On the anniversary of Mein Kampf‘s publication people of good will everywhere should remember the need to fight one of the most vicious forms of prejudice that the world has ever known. Prejudice never recognizes itself; anti-Semites honestly think their delusional beliefs about Jews are simple, obvious truths.  They are not; all five of those beliefs are demonstrably false.

While, as I’ve noted continually, the Guardian’s biggest anti-Semitic sin is their sin of omission – failing to recognize and report explicit and quite ubiquitous anti-Semitism in the Arab and Muslim world – it is important to note that they are also often guilty of licensing narratives at CiF which advance the argument that Jews “do not have the same right to establish a nation-state that other peoples do” (Mead’s #4), as well as the increasingly banal but no less insidious argument that organized Jewry works in concert (typically described as the “Israel Lobby” or “Jewish Lobby” in a context denoting its injurious influence) “to block open debate on issues they care about and those who resist the Jewish agenda are marginalized in public discussion” (Mead’s #5).

Mead concludes:

Anti-Semitism is real, it is murderous, and it is very much with us today.  Speak the truth and shame the devil.  Whatever your religion, your politics, your views about Israeli policy, fighting anti-Semitism is part of what it means to be a decent human being.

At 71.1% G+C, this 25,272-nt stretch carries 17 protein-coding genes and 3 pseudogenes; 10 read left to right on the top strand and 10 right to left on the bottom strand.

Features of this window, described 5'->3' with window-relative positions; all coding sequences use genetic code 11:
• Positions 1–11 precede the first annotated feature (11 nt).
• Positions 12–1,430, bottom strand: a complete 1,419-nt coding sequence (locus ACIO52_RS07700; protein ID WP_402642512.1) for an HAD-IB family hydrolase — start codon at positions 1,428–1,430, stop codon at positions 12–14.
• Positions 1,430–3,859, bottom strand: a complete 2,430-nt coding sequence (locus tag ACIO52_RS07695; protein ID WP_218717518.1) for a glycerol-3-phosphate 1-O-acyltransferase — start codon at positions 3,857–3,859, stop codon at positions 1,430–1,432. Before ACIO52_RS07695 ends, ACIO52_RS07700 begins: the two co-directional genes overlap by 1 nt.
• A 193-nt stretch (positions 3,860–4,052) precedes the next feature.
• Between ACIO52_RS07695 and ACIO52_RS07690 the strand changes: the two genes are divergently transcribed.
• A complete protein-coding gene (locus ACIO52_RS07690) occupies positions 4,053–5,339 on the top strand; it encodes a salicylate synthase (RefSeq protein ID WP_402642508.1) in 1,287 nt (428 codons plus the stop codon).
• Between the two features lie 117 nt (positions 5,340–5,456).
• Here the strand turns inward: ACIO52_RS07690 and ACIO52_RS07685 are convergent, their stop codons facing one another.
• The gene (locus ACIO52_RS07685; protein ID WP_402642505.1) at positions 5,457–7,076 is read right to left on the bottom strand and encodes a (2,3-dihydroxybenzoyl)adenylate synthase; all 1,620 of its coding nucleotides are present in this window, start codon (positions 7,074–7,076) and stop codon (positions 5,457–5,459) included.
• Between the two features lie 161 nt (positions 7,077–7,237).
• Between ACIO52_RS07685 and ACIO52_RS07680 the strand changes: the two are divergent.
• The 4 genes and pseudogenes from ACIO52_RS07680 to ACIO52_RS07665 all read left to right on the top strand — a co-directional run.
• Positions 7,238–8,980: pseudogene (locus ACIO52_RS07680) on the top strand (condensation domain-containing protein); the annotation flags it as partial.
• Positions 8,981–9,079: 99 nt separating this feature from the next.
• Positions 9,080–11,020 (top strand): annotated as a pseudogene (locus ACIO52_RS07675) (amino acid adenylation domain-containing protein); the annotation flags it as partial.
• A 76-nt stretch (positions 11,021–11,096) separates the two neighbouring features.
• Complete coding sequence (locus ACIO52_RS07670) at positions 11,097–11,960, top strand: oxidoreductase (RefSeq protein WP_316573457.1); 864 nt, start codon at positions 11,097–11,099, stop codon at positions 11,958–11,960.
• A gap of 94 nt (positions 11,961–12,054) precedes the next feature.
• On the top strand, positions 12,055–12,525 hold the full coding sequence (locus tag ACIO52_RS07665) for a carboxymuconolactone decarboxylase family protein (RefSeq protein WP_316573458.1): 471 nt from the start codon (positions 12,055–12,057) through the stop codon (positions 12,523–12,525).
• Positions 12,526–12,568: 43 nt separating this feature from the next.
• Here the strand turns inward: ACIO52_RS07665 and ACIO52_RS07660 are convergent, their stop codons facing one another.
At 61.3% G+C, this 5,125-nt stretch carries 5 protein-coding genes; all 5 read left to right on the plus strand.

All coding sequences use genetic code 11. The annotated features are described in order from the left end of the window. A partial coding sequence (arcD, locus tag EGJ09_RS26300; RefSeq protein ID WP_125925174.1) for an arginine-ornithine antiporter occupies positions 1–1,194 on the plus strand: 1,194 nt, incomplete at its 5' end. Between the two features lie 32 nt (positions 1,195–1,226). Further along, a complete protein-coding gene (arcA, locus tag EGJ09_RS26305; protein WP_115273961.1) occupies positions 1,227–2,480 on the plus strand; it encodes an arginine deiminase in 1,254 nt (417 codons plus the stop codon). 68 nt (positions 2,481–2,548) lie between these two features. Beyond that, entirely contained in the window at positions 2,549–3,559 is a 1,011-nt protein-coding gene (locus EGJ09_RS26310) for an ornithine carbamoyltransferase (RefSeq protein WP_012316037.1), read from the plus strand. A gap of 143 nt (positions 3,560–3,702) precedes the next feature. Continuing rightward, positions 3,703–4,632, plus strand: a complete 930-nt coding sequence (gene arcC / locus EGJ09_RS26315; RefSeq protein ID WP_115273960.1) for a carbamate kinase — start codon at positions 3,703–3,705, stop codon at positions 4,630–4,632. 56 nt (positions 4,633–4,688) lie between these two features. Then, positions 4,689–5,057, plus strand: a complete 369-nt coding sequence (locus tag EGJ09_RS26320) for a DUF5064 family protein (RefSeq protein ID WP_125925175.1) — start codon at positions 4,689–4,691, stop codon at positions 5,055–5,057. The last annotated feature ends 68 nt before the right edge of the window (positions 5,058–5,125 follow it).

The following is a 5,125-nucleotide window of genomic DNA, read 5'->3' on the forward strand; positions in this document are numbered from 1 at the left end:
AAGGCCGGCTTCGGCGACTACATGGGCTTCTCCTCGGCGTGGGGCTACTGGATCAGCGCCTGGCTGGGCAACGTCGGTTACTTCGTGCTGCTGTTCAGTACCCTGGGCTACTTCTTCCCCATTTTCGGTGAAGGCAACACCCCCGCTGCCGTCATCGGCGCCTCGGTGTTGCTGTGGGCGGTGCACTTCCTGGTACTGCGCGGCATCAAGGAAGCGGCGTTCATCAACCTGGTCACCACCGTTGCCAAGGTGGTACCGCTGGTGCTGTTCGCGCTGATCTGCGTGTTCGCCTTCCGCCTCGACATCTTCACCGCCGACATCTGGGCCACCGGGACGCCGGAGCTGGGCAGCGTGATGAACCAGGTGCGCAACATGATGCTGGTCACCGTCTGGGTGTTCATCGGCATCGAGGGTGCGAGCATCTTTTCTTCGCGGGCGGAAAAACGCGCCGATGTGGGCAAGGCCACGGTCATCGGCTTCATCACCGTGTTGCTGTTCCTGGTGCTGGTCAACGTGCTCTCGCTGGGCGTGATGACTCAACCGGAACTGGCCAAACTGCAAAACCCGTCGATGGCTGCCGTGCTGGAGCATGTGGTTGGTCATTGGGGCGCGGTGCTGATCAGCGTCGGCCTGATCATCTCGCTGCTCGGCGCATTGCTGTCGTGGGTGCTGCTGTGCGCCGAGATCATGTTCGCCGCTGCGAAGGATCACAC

Mead’s moral imperative represents, as eloquently as I could ever state, the mission of this blog.

What anti-Semitism is, and what it isn’t

This is cross posted at Divest This!

Given how often the topic is brought up in the comments section of this blog, readers might be surprised to know that in the hundreds of articles and blog entries I’ve written over the years on the subject of BDS, I have yet to accuse those involved with the so-called Boycott, Sanctions and Divestment “movement” of being motivated by anti-Semitism.

Part of the reason for this is metaphysical. After all, to truly know the motivation of those I oppose politically would require the ability to look into someone else’s soul, a gift I have been denied along with the rest of humanity. How much easier it is to simply point out the dishonest, selfish and bullying actions of BDS practitioners and allow readers to draw their own conclusions (or, if they prefer, guess at the boycotter’s internal motivations).

Another reason is practical. For in the last few decades, the Israel-disliking community has developed and honed a narrative that says every criticism leveled against them (regardless of its content or accuracy) is really nothing more than direct or masked accusations of anti-Semitism, designed to shut them up and smear their noble cause. The fact that this is simply another projection (since BDSers routinely accuse their opponent of bigotry at the tiniest provocation, such as using the word “Arab” in a sentence) does not change the fact that accusing BDSers of anti-Semitism (in addition to being un-provable) runs the risk of triggering this well-rehearsed martyrdom defense.

But the biggest reason I avoid such accusations is philosophical and to describe it I must again draw from that unending font of wisdom on this and other subjects, Harvard’s Ruth Wisse.

In Wisse’s groundbreaking work “If I am not for Myself” (the controversy around its subtitle subject: “The Liberal Betrayal of the Jews” put aside for purposes of this discussion), Wisse posits two different phenomenon traveling under the name of “anti-Semitism.”